Introduction: Pulse harmonic analysis is a quantitative and objective methodology within traditional Chinese medicine (TCM) used to evaluate pulse characteristics. However, interpreting pulse wave data is challenging due to its inherent complexity. This study aims to provide a comprehensive review and comparison of existing human pulse wave harmonic analysis methods to elucidate their patterns and characteristics. Methods: A systematic review of clinical research reports published from 1990 to 2021 was conducted, focusing on variations in harmonic characteristics across different medical conditions and physiological states. Keyword searches included terms related to analysis methods (e.g., “Pulse Spectrum,” "harmonic analysis," “harmonic index”) and measured indicators (e.g., “vascular response,” "PPG," “Photoplethysmography,” "aortic," “arterial,” "blood pressure"). Supplementary research using PubMed's Mesh terms specifically targeted “Pulse wave analysis” within the methods and statistical analysis domain. Articles were filtered based on predefined criteria, including human participants and research related to pulse pressure or vascular volume changes. Conference papers, animal studies, and irrelevant research were excluded, with literature evaluation scales selected based on the retrieved research reports. Results: Initially, 6487 research reports were identified, and after screening, 50 reports were included in the review. The analysis revealed that low-frequency harmonics increase following vigorous activity or sympathetic excitation but decrease during rest or parasympathetic excitation. Cardiovascular patients exhibited elevated first harmonics associated with the liver meridian, while diabetes patients displayed weakened third harmonics related to the spleen meridian. Liver dysfunction was linked to changes in the first harmonic, and cancer patients showed signs of liver and kidney yin deficiency in the first and second harmonics. These findings underscore the potential of harmonic analysis for TCM disease diagnosis and organ assessment. Moreover, individuals with conditions such as liver dysfunction, cancer, and gynecological disorders displayed distinct intensity patterns across harmonics one through ten compared to healthy controls, albeit with some variations. Heterogeneity in these studies mainly stemmed from differences in measurement methods and study populations. Additionally, research suggested that factors like blood circulation and cognitive activity influenced harmonic intensity. Conclusions: In summary, this report consolidates prior research on pulse wave harmonics analysis, revealing unique patterns associated with various physiological conditions. Despite limitations, such as limited sample sizes in previous studies, the observed associations between physiological states and harmonics hold promise for potential clinical applications. This study lays a solid foundation for future applications of arterial wave harmonics analysis, promoting wider adoption of this analytical approach.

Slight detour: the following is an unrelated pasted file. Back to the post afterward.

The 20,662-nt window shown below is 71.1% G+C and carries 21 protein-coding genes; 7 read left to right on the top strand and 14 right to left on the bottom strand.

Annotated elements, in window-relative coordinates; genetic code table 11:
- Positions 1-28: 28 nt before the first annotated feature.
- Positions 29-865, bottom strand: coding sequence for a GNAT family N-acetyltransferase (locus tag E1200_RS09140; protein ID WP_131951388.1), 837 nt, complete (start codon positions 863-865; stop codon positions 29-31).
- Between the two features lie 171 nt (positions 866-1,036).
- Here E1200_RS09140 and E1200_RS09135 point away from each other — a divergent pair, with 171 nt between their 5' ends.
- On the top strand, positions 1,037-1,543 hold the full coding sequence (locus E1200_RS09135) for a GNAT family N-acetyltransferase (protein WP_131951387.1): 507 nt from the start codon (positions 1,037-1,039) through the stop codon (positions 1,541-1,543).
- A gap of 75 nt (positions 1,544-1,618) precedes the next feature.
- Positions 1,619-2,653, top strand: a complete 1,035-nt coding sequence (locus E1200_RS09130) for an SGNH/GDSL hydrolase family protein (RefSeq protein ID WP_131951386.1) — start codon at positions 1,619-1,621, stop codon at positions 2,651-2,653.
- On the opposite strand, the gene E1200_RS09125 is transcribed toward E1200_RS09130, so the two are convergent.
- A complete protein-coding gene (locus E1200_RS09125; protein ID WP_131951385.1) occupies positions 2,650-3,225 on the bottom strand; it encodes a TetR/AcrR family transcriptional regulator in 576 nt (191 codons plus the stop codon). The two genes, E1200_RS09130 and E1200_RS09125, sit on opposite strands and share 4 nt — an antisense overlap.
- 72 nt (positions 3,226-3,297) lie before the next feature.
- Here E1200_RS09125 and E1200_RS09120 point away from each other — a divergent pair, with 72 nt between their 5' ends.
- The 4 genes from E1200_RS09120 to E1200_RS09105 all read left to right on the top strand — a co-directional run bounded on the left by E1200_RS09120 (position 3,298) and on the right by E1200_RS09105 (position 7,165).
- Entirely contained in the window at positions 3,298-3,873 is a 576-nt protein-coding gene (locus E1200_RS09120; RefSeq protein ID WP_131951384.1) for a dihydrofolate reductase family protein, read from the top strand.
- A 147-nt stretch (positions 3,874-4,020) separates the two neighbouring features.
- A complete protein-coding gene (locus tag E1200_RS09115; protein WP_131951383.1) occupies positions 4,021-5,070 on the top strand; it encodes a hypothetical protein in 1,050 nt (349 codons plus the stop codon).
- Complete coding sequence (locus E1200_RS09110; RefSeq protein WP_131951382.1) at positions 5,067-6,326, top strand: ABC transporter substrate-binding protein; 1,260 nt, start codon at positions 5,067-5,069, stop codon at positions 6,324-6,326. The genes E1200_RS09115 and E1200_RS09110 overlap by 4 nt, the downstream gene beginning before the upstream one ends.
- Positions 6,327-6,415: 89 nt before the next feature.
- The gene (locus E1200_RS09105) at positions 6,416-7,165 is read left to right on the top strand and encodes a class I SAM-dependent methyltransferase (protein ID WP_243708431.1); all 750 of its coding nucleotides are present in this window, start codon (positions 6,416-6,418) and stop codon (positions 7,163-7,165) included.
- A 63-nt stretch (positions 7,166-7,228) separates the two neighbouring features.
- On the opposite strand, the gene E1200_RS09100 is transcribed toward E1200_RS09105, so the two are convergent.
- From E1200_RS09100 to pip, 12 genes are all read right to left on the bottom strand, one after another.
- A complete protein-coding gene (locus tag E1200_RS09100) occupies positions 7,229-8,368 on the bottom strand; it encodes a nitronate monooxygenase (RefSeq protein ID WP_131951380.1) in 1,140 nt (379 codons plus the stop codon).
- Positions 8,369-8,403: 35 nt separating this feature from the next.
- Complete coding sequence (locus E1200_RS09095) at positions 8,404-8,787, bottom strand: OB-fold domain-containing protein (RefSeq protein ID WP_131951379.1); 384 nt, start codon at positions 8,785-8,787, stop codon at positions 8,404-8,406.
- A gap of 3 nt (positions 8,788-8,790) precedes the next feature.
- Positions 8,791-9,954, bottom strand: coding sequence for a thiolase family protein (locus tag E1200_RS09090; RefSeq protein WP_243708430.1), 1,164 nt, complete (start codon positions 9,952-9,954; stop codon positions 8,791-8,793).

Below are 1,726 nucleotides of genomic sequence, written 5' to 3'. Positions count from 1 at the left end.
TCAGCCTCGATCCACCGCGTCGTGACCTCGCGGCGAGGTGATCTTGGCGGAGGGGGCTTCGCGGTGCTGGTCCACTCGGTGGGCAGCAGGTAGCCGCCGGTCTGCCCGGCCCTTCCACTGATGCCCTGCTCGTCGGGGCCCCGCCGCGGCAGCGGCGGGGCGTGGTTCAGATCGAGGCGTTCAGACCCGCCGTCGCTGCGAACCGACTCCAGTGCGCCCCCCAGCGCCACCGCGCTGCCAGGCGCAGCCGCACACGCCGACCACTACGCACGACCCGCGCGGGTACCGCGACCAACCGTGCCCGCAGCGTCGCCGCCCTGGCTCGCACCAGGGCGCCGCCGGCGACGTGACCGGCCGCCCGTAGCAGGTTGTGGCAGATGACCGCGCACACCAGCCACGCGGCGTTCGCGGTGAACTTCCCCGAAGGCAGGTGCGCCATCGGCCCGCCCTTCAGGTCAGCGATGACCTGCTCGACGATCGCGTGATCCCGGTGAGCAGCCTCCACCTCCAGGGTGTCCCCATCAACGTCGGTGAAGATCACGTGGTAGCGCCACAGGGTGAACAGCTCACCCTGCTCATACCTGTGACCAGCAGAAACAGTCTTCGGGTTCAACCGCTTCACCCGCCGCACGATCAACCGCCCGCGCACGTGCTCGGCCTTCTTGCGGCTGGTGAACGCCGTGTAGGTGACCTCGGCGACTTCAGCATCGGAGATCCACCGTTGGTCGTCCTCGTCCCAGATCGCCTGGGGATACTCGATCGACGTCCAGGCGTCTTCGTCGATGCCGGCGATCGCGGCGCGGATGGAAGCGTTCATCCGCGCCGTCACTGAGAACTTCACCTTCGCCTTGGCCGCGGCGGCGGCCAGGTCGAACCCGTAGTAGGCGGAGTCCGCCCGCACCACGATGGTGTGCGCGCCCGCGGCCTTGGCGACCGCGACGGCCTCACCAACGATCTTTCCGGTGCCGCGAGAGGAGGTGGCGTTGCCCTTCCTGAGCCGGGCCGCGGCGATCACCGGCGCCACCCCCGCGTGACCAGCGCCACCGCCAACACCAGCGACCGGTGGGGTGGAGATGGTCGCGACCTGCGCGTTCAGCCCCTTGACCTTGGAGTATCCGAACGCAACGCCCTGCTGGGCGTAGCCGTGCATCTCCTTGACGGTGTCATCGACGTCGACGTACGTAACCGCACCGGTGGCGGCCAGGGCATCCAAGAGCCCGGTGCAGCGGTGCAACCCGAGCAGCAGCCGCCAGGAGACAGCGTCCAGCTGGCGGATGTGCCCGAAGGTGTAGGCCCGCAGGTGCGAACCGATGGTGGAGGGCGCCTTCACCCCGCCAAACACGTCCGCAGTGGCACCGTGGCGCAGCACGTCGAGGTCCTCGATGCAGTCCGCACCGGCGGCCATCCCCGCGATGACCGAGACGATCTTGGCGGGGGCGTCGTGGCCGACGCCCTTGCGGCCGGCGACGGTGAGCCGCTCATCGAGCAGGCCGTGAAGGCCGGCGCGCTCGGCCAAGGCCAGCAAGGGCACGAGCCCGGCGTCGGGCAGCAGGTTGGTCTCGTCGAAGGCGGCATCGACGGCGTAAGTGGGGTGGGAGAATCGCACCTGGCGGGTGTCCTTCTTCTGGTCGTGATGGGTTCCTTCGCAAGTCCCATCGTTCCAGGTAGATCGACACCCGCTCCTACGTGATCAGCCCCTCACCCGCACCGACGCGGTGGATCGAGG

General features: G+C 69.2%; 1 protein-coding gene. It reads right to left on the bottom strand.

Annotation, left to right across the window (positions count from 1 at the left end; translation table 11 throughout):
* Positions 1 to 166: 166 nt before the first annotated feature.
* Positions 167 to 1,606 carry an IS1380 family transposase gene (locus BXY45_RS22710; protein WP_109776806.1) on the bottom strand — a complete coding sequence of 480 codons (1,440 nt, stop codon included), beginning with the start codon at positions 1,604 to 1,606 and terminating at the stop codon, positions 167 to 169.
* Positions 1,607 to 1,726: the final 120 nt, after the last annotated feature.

Original languageEnglish
Pages (from-to)223-236
Number of pages14
JournalJournal of Traditional and Complementary Medicine
Issue number2
Publication statusPublished - Mar 2024


  • Diagnostic tools
  • Harmonic characteristics
  • Pulse diagnosis
  • Pulse harmonic analysis
  • Traditional Chinese medicine

ASJC Scopus subject areas

  • Complementary and alternative medicine


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